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Coordinates: 35°7′16.9″N 135°50′2.4″E / 35.121361°N 135.834000°E / 35.121361; 135.834000

Hosenin (Kyoto) ac (3).jpg
Location187 Oharashōrin'inchō, Sakyō-ku, Kyoto-shi, Kyoto-fu
Completed1012 (Chōwa 2)

Hōsen-in (宝泉院) is a Buddhist temple of the Tendai-shū, located in Sakyō-ku of Kyoto-shi, in the prefecture of Kyoto, Japan. It is specified as a natural monument by the Kyoto government.


It was built in 1012 under the reign of Emperor Sanjō in the imperial year Chōwa 2. Its original purpose was to serve as temple quarters for priests from the nearby Shōrin'in temple.


One of the rooms features a blood stained ceiling that was originally a floorpiece from Fushimi Castle. The blood is from Torii Mototada, Tokugawa Ieyasu's retainer, and several hundred other men who committed seppuku when they and the castle they were garrisoned in were about to be overrun by Ishida Mitsunari's forces during the Sekigahara Campaign. This act allowed Tokugawa Ieyasu to escape with his life and live to unify Japan under the Tokugawa Shogunate. Thus, Torii Mototada's act of valor is honored through having the bloody floorpiece serve as a piece of Hōsen-in.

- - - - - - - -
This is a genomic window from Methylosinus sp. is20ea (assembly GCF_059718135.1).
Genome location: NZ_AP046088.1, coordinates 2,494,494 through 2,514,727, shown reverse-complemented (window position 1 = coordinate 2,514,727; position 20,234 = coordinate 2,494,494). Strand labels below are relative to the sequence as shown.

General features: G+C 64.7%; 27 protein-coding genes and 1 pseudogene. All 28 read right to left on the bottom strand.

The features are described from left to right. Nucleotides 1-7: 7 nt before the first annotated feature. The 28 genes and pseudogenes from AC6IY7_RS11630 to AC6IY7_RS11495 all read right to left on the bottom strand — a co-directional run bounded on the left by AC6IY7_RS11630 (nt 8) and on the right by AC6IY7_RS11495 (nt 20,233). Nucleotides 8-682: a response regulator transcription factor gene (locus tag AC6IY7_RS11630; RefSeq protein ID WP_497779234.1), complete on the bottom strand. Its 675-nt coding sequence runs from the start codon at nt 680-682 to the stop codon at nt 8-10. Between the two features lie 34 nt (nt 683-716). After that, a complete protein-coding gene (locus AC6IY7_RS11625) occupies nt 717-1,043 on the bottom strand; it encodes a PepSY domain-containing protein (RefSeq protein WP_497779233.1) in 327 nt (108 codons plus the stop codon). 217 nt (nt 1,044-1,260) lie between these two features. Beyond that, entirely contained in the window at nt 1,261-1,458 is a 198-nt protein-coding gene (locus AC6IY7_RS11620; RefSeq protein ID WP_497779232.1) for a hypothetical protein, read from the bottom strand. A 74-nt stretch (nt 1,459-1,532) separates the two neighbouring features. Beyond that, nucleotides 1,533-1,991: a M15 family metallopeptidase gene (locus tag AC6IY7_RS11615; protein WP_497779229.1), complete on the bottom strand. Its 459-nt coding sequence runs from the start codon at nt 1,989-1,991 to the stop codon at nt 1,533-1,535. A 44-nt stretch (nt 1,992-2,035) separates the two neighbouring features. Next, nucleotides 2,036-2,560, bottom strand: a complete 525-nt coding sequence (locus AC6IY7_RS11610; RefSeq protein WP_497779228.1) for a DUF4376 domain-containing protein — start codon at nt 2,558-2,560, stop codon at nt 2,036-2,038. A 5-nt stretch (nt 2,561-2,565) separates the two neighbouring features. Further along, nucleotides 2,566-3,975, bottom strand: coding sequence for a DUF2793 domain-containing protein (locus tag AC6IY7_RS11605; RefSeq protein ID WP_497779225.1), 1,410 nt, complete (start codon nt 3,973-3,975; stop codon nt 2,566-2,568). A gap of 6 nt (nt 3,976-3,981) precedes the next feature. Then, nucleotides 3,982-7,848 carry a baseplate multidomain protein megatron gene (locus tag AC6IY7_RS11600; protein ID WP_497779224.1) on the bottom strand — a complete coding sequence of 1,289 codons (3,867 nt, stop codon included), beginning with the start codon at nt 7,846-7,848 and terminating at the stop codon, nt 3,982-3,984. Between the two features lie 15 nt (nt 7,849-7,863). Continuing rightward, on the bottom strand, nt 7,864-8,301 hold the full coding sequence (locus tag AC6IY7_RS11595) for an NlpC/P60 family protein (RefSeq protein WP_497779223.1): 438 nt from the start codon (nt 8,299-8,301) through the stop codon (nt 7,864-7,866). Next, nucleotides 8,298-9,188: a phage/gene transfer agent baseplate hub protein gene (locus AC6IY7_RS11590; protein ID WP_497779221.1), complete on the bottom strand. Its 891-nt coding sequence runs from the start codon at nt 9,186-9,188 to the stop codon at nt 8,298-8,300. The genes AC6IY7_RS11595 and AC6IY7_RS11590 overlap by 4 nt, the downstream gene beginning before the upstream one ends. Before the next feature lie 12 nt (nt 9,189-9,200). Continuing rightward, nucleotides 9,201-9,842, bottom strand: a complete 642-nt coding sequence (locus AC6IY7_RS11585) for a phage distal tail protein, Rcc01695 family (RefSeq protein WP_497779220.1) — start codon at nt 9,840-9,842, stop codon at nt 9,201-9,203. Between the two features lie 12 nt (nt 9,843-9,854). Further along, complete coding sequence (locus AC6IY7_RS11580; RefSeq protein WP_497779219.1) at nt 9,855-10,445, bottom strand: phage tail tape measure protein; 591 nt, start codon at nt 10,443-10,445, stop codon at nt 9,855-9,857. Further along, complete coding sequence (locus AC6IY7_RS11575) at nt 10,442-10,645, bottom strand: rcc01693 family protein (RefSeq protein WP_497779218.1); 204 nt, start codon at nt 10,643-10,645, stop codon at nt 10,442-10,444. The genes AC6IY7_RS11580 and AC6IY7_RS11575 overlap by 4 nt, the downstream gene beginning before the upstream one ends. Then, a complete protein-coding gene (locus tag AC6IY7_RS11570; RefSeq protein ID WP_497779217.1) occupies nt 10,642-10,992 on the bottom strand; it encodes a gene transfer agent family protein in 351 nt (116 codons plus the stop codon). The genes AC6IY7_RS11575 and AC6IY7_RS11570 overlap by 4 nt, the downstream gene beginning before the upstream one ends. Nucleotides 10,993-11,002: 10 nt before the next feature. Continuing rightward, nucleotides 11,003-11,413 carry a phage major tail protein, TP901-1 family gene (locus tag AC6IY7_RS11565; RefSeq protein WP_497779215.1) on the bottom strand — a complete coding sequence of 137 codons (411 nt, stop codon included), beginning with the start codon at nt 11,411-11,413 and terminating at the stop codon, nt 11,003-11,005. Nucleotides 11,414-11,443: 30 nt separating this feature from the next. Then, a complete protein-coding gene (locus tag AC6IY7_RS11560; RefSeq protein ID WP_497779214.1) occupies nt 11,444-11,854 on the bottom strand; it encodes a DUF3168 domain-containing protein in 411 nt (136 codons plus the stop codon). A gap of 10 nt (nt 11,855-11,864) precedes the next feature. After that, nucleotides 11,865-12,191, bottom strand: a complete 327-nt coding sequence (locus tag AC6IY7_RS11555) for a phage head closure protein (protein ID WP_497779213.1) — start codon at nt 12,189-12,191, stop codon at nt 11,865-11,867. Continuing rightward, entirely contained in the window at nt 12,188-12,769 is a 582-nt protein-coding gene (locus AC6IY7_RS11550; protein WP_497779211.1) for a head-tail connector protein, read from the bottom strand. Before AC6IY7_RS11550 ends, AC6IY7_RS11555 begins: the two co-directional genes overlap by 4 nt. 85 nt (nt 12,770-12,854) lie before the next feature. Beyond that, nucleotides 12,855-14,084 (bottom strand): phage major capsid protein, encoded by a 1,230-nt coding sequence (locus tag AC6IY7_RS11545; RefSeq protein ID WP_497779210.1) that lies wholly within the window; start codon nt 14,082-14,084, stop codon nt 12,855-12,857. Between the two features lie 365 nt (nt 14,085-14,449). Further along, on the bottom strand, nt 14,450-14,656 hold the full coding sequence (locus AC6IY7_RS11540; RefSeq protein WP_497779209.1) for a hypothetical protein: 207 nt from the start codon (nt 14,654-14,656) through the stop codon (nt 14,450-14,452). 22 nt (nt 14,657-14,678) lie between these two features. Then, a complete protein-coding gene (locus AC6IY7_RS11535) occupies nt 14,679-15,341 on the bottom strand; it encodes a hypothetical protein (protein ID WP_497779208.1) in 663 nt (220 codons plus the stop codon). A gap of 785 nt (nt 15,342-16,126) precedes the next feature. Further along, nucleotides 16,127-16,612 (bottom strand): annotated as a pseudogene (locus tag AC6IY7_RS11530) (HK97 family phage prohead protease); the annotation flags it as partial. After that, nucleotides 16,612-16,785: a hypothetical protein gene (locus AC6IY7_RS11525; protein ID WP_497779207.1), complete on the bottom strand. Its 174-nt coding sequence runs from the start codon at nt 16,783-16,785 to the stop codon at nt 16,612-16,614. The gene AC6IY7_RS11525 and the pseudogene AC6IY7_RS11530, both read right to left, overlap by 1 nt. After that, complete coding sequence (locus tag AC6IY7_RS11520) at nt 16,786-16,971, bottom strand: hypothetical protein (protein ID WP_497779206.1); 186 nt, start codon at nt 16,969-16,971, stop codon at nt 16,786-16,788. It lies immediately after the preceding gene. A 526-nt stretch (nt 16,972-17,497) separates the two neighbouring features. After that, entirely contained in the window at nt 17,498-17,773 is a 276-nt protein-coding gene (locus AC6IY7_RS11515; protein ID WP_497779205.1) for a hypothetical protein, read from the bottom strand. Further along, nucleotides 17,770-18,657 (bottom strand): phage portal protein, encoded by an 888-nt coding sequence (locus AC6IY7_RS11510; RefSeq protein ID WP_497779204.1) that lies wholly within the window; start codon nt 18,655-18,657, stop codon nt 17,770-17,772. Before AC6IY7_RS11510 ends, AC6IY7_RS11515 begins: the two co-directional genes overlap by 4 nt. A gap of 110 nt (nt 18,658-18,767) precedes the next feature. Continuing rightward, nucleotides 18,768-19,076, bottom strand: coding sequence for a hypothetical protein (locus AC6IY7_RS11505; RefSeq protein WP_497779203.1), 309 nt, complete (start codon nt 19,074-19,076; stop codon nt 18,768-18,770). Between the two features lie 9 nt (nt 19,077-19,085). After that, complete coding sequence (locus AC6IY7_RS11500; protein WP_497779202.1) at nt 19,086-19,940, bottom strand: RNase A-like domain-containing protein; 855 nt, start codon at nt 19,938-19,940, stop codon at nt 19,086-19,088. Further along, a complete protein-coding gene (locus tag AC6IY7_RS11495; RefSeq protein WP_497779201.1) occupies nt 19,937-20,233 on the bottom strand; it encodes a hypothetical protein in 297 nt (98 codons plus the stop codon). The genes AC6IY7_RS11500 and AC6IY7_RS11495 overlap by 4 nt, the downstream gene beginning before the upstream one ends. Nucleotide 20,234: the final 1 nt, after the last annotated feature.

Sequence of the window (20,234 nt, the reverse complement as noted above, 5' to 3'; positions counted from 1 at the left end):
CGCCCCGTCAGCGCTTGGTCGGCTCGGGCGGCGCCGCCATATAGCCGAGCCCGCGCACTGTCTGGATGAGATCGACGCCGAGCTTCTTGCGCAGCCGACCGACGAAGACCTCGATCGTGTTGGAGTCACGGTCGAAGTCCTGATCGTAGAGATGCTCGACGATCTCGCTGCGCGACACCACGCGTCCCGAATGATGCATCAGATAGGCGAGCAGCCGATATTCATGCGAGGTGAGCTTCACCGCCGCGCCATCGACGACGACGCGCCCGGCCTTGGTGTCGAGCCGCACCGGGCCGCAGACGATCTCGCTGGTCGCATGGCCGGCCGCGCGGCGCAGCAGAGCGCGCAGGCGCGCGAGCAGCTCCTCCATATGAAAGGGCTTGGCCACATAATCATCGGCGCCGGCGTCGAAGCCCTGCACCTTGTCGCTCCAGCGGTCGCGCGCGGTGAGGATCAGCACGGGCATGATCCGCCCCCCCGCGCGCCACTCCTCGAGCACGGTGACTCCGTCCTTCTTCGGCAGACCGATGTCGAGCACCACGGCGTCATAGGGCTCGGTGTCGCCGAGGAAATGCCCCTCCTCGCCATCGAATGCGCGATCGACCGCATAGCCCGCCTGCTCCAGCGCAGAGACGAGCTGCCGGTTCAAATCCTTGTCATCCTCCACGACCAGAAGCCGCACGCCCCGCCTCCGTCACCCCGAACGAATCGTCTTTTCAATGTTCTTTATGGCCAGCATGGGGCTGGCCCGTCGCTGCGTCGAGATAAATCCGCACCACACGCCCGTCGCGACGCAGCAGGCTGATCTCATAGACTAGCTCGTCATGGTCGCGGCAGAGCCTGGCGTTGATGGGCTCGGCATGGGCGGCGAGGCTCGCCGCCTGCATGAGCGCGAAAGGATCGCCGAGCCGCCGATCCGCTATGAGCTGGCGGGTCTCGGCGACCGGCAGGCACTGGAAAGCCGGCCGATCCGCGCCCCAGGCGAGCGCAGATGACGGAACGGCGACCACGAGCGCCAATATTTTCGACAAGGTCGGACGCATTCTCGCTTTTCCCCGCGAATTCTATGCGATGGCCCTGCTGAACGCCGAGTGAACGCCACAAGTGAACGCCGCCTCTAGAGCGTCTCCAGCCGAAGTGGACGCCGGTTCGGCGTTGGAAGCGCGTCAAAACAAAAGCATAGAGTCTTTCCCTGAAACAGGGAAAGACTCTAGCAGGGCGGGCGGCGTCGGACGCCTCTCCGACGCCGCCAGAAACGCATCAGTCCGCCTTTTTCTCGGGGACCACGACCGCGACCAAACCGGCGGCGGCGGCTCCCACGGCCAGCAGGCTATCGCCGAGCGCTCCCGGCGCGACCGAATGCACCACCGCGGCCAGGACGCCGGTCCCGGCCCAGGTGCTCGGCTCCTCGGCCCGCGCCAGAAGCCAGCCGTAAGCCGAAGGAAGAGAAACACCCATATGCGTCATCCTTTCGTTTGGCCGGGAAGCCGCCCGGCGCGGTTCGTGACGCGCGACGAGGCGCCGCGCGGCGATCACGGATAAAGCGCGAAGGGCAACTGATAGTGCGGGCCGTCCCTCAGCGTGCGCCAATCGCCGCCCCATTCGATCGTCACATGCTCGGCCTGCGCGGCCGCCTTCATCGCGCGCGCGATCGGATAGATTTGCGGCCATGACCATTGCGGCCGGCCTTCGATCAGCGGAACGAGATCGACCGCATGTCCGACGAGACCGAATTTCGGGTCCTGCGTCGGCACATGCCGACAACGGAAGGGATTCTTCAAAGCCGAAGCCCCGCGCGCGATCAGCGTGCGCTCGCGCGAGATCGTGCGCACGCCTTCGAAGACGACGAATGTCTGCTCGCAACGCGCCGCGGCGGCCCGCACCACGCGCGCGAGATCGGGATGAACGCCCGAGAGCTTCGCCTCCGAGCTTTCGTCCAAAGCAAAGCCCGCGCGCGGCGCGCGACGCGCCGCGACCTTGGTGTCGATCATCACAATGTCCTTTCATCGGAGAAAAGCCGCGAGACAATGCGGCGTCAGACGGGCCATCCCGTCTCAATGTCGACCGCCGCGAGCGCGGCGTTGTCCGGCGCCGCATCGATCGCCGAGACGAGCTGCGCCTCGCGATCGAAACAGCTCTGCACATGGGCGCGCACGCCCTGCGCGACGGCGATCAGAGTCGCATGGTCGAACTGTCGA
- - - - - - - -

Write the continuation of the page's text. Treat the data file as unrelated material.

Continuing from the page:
At the entrance, along with paying the fee, guests are given a ticket that can be used for refreshments at the end. Guests are passed through a washitsu featuring such sights including a five-leafed pine. This temple also features a garden called Hōrakuen, or "Treasure Paradise" At the end, the refreshments ticket can be exchanged for green tea and some light snacks.

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